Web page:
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For the county under the administration of the city, see Xiangtan County.
Prefecture-level city
Baishi Park
Baishi Park
Xiangtan is located in Hunan
Location of the city centre in Hunan
Coordinates: 27°51′N 112°54′E / 27.850°N 112.900°E / 27.850; 112.900Coordinates: 27°51′N 112°54′E / 27.850°N 112.900°E / 27.850; 112.900
Country People's Republic of China
Province Hunan
 • Mayor Wu Qixiu (吴奇修)
 • Party Secretary Chen Sanxin (陈三新)
 • Prefecture-level city 5,006 km2 (1,933 sq mi)
 • Urban 280 km2 (110 sq mi)
 • Metro 2,793 km2 (1,078 sq mi)
Population (2010 census)
 • Prefecture-level city 2,748,552
 • Density 550/km2 (1,400/sq mi)
 • Urban 684,600
 • Urban density 2,400/km2 (6,300/sq mi)
 • Metro 1,779,960
 • Metro density 640/km2 (1,700/sq mi)
Time zone China Standard (UTC+8)
Website www.xiangtan.gov.cn

Xiangtan (Chinese: 湘潭; pinyin: Xiāngtán; Wade–Giles: Hsiang-tan) is a prefecture-level city in Hunan province, China, located on the lower reaches of Xiang River. The hometowns of several founding leaders of the Chinese Communist Party, including Mao Zedong, Liu Shaoqi, and Peng Dehuai, are in the Xiangtan prefecture, as well as the hometowns of Qing dynasty painter Qi Baishi and scholar-general Zeng Guofan.

As of 2010, it had 2,748,552 inhabitants, of whom 1,779,960 lived in the built-up area (2 urban districts plus Xiangtan county). Together with the four adjoining urban districts of Zhuzhou, its built-up area is home to 2,586,948 inhabitants. In 2007, the city was named China's top ten livable cities by Chinese Cities Brand Value Report, which was released at the 2007 Beijing Summit of China Cities Forum.[1]


The name "Xiangtan" is derived from local geography, though there are several explanations for its origin vary somewhat in details. In any case, "Xiang" () refers to the Xiang River, while "Tan" () is a Chinese term that means "deep pool", specifically one produced by a moving current or waterfall; "Tan" in rivers generally are places where the current eddies. One reasoning is that the city was built by a large eddy in a bend of the Xiang River, and was thus called "Xiang-Tan". Another more likely story says the name originated in the Xiangzhou Eddy, today called the Zhao Eddy (昭潭). The Zhao Eddy is an ancient whirlpool located in a deep section of the Xiang River near the traditional border between Xiangtan and Changsha, and is named for King Zhao of Zhou, who is said to have died there.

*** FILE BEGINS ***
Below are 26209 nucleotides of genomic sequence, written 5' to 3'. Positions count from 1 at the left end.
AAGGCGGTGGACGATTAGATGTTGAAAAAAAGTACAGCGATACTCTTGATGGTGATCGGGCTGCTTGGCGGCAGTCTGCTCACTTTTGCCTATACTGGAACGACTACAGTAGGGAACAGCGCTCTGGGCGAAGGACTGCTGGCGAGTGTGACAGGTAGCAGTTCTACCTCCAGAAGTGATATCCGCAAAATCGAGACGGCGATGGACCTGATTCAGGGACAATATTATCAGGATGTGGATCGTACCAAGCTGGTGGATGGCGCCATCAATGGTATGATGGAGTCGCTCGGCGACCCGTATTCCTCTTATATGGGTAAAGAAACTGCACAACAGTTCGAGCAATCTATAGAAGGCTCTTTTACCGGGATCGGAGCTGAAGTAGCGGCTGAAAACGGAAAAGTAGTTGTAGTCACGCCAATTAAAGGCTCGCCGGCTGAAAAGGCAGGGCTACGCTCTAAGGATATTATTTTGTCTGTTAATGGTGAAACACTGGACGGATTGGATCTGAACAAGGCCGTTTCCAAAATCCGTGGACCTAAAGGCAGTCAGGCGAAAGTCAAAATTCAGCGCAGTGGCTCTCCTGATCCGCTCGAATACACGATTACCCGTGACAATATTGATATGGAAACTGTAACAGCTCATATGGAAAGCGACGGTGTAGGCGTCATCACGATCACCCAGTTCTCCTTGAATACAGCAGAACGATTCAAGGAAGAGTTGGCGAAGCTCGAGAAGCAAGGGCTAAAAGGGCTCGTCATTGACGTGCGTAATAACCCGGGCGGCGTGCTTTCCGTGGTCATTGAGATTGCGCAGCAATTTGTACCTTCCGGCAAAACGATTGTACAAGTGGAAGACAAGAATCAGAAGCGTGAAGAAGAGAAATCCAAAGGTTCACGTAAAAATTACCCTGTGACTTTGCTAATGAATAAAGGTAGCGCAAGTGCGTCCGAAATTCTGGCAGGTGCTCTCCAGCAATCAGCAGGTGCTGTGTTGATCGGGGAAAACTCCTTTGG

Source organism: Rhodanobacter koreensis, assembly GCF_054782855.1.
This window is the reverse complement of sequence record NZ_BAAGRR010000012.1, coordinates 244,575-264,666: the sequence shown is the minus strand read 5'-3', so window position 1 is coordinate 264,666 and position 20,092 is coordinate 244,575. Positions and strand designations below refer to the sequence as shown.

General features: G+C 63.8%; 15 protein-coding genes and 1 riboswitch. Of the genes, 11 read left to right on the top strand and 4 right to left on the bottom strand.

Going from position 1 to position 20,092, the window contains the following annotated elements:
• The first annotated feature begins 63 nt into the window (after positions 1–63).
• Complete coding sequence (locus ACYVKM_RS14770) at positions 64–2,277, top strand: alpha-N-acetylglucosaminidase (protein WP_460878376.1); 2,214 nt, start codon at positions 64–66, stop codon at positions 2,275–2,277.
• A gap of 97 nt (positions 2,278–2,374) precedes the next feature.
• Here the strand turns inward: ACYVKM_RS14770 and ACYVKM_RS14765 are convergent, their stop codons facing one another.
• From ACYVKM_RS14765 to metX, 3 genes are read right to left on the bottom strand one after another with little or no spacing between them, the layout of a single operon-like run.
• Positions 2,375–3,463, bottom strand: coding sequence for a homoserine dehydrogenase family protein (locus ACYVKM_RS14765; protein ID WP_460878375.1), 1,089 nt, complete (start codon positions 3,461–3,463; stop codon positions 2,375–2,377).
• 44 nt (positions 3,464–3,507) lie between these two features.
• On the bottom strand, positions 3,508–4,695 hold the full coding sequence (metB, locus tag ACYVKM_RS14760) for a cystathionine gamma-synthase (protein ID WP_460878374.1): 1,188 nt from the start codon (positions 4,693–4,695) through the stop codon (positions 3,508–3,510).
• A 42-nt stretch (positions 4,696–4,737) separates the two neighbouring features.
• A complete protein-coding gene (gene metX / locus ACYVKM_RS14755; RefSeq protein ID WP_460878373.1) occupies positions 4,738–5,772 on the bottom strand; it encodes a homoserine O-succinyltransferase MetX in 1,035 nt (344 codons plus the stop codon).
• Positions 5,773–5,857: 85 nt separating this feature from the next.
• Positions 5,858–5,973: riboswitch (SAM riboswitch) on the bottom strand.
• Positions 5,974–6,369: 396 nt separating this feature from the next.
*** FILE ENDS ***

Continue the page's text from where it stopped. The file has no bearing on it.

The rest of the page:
Pre-Ming Dynasty[edit]

Relics from Daxi culture indicate that people inhabited the Xiangtan area in the 3rd millennium BC. Shang Dynasty bronzewares have been found in the region, as well as tombs from the Warring States period. During the Three Kingdoms Period, the kingdom of Eastern Wu built a city in the west of modern Xiangtan City and organized the Hengyang Commandery (衡陽郡) around it. In 749, the Tang Dynasty organized the area as Xiangtan County, centered at modern Yisu River (易俗河). By the time of the Northern Song Dynasty, Xiangtan's good access to both land and water trade routes had established it as the major commercial center of the region.

Ming and Qing Dynasties[edit]

Xiangtan prospered throughout the Ming Dynasty and Qing Dynasty upon an economic foundation of trading in rice and traditional Chinese medicinal ingredients, and was sometimes referred to as "Little Nanjing" or "Golden Xiangtan". Prior to the Second Opium War, Xiangtan was a central transfer point for import and export goods going to and from ports in Canton, Shanghai, and Wuhan, and had approximately 200,000 inhabitants.

Geography and climate[edit]

Xiangtan has a humid subtropical climate with long, hot summers, and cool to cold, cloudy, damp winters with occasional snow flurries. Within its administrative area, the annual mean temperature ranges from 16.7 to 17.4 °C (62.1 to 63.3 °F), with the coolest month being January, which averages 4.1 °C (39.4 °F), and the hottest July, at 29.7 °C (85.5 °F).

Administrative divisions[edit]

The city of Xiangtan has direct jurisdiction over 2 districts (区 qu), 2 county-level cities (市 shi), and 1 county (县 xian) :



In 2006, Xiangtan's nominal GDP was ¥42.2 billion (US$6.2 billion), a year-on-year growth of 13.2% from the previous year. Its per capita GDP was ¥15,455 (US$2,265).

Xiangtan is famous for its production of Lotus seed and Soy sauce. People in Xiangtan like to chew areca nut (槟榔; pinyin: bīngláng), though the area itself doesn't grow them. Most raw areca nut fruits are from Hainan and processed locally. The history of consuming areca nut dates back to 400 years ago, when people chewed it for pandemic prevention. Nowadays, it is quite common to see people chewing areca nut in Hunan.[2] In 2003, the sales revenue of areca nut industry in Xiangtan had reached ¥800 million.


Xiangtan is well connected by roads, river and rail. There is a shuttle bus service connecting to Changsha Huanghua International Airport.


Many people continue to visit Shaoshan, Xiangtan to visit the birthplace of Mao Zedong, the former chairman of the Chinese Communist Party and the leader of the People's Republic of China from 1949-1971.


There is a great tennis training tradition in Xiangtan. Professional tennis player Peng Shuai was born and trained here. Xiangtan Stadium was the home to Bayi Football Team of the Chinese Football Association Jia League (now Chinese Super League) from 2002 to 2003.

Colleges and universities[edit]

This is a list of institutions with full-time bachelor programs in Xiangtan:

Notable people[edit]

Xiangtan is the birthplace of:

See also[edit]


  1. ^ "China's Top 10 Most Livable Cities". hnloudi.gov.cn. Hunan Loudi Official Government. 2012-03-28. Retrieved 2014-08-04. 
  2. ^ "Despite Risks, an Addictive Treat Fuels a Chinese City" article by Dan Levin in The New York Times August 19, 2010, accessed August 20, 2010

External links[edit]